Many among the group of 52 investors even borrowed money and mortgaged gold jewellery in the hope of getting good returns.

“My dreams have been shattered. My son is suffering from sickle cell. I badly need money which I don’t have. I mortgaged my jewellery to become member,” said Rupali Borse, a victim.

And as far as the authorities going after those responsible on a local level, short of an independent investigation going forward, things aren’t looking good with ‘investors (scared) to file an FIR against those who lured them‘.

An FIR is a “First Information Report” and in India, is required for local authorities to take up an investigation into a case.

Why they are scared was not mentioned, although putting two and two together it’s probably a combination of fears over job security and possibly Gajbhiye’s threats.

With the exposure and coverage TVI Express repeatedly gets all over the world, I personally have no idea how people continue to get sucked into the scheme.

If the business model itself wasn’t enough to convince you that you weren’t going to make anything without recruiting, it’s not like the internet is short on information about the scam (BehindMLM itself aside).

This Gajbhiye fellow sounds like your typical pyramid scheme recruitment shill  and it’d be interesting to know who he was in contact with on the TVI Express side of things. Whether it’s the limited scope of the scheme at a local level or the fact that they’ve written it off as just too difficult, the Indian authorities don’t appear to be too keen to investigate or get involved at this point.

At least not without an FIR being filed, which from the sounds of it isn’t going to happen.


Update 1st November 2012 – Despite initially appearing to be unconcerned with railway management coaxing empoyees into the TVI Express pyramid scheme, a few days after the intial news story above broke out,

Brijesh Dixit, divisional railway manager (DRM), Nagpur Central Railway, said he is ready to probe the matter.

“Victims of the scam should come forward to complain that they were cheated. I will also have to see whether officials were doing business in their own name or family members,” Dixit told TOI.

“If the employees were signed up as members of the scheme in the office, it is a serious issue,” Dixit added.

Sources said that after TOI exposed the scam on Saturday, the victims have become active and want their money back. One of the groups is also planning to meet DRM Dixit on Monday (29th October).

Some retired railways officials who lost money have moved the railway vigilance department and even the Central Vigilance Commission (CVC).

Curiously, the followup TOI article claims that TVI Express is based out of Indonesia. Personally I’d always believed it to be initially based out of India itself, whilst claiming deceptively that they had rented private mail boxes corporate offices in Europe.

Meanwhile, supposedly as a result of Monday’s meetings, ringleader Gajbhiye has fronted up a refund for at least one of the members he recruited:

Pointsman Atmaram Govinda was given Rs15,500 on Tuesday by movement inspector (MI) Komal Gajbhiye working in the operating department.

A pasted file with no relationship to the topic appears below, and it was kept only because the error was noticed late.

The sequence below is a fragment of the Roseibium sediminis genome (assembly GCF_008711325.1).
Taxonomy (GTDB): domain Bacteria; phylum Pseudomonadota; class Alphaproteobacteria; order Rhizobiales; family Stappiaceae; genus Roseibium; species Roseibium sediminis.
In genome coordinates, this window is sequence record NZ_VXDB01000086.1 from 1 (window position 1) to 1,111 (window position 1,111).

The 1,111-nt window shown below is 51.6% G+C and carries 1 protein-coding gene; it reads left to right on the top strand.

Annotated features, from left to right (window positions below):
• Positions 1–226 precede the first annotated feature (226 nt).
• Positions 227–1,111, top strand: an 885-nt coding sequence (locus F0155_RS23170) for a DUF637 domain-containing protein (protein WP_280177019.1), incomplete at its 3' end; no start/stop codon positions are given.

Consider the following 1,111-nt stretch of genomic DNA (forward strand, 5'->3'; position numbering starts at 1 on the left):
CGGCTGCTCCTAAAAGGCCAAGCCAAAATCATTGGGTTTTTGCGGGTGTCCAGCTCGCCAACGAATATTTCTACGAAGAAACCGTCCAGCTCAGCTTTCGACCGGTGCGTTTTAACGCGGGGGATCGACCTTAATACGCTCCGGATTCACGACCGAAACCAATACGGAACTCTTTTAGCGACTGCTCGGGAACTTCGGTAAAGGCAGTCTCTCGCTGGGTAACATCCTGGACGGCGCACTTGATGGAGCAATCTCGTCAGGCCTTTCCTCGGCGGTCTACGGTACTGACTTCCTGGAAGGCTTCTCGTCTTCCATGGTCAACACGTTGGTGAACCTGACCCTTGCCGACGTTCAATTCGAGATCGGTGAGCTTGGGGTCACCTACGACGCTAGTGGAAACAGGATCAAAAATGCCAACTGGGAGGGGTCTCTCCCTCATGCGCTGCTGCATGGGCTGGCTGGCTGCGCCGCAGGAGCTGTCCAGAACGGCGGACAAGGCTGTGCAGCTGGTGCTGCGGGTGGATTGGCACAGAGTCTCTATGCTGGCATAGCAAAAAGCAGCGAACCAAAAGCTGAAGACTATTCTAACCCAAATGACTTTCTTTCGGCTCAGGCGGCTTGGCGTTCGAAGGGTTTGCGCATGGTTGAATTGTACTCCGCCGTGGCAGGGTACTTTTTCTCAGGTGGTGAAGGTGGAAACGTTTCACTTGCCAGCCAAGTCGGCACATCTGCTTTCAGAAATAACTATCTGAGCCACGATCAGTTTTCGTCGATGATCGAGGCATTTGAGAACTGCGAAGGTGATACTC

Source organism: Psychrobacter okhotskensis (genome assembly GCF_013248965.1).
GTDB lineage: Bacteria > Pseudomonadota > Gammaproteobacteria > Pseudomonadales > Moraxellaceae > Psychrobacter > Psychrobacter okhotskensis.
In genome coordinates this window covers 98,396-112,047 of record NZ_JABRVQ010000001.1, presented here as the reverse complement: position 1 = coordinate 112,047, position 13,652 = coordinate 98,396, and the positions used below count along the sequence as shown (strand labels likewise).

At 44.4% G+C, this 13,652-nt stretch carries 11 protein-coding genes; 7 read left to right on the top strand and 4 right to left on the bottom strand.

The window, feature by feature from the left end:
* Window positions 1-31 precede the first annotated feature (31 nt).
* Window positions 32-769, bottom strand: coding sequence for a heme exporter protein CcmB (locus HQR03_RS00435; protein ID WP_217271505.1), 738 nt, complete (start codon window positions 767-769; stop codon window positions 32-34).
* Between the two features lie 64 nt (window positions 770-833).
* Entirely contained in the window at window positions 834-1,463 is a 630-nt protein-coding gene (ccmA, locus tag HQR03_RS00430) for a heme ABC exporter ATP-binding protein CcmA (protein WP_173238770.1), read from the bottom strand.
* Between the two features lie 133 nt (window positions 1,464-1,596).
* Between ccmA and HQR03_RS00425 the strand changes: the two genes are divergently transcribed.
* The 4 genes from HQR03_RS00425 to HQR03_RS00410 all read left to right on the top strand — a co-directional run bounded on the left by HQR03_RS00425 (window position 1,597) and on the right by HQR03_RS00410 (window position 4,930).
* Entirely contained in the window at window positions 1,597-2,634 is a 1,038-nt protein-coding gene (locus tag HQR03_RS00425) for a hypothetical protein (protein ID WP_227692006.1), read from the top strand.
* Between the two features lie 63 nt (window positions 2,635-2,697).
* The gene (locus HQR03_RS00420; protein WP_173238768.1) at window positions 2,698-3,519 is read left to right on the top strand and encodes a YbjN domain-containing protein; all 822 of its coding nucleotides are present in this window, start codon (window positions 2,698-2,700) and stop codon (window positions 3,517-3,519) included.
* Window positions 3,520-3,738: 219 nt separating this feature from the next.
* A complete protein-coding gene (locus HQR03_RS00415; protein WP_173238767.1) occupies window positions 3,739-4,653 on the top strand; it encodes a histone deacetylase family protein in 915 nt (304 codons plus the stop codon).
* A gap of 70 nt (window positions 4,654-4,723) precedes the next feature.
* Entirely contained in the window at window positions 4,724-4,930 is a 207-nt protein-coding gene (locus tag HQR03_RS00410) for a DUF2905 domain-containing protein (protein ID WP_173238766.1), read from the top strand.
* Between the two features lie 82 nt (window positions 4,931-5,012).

Govinda, who had no knowledge of the scheme, had been influenced into investing in it due to Gajbhiye’s official position.

Seemingly as slippery as they come however, despite only returning the money on Tuesday, Govinda claims that Bajbhiye ‘asked (him) to say that the money was returned two months ago‘.

And despite Divisional Railway Manager Dixit’s claims he’s ready to probe the recruiting going on within the railway department (which he hasn’t done yet), it seems he has a ways more to go before he has railway employees convinced:

There are many more employees who want their money back but are not coming forward to lodge an official complaint fearing victimization at their workplace.

Apparently the reason hasn’t gone ahead yet is due to pressure from the top recruiters own railway bosses protecting them from a possible probe. And in such an employment culture, no wonder those at the bottom are afraid to speak out.


Update 4th November 2012 – Following an internal investigation by the Divisional Railway manager, those primarily responsible for the TVI Express recruiting within the Nagpur railway department have been dealt with…

sort of.

Central Railway divisional railway manager (DRM) cracked the whip with two movement inspectors being transferred and relieved with immediate effect on Thursday evening.

Senior divisional operating manager (SrDOM) Satyendra Kumar confirmed that Komal Gajbhiye and PD Raut were the two to be shifted.

Unfortunately however,

Gajbhiye, who looked after transfer and postings of train guards and station masters, has been moved to Hinganghat as station master, which incidentally is a plum post. Raut has been shifted to Chichonda which falls on the Delhi route.

Putting two and two together, rather than actually punish the ringleaders (which would be firing them and reporting the matter to the relevant authorities, the moves seem to be more about getting Gajbhiye and Raut away from those they’ve scammed.


there is no action against major players like Deepak Soni, SS Karnale, JL Joshi, Smriti Dayani and others. When asked, Satyendra Kumar said, “Transfer of two officials itself is a big punishment. This is the maximum I could do,” he said.

Many employees, who were lured by Soni using his official position, say as he looks after disciplinary and appeal rules (DAR), they became TVI members through him.

Soni reaped maximum benefit of the scheme. Yet, the administration is reluctant to take action against him. He accompanies top officials on inspections and is said to be close to them.

Sounds to me like it’s a case of being “too high up in the chain of command to fail”. Again, why the authorities haven’t been involved I don’t know, surely one of those involved would have entertained the idea of heading down to their local police station to file a FIR.

Or maybe in Nagpur even the police can’t touch railway management officials…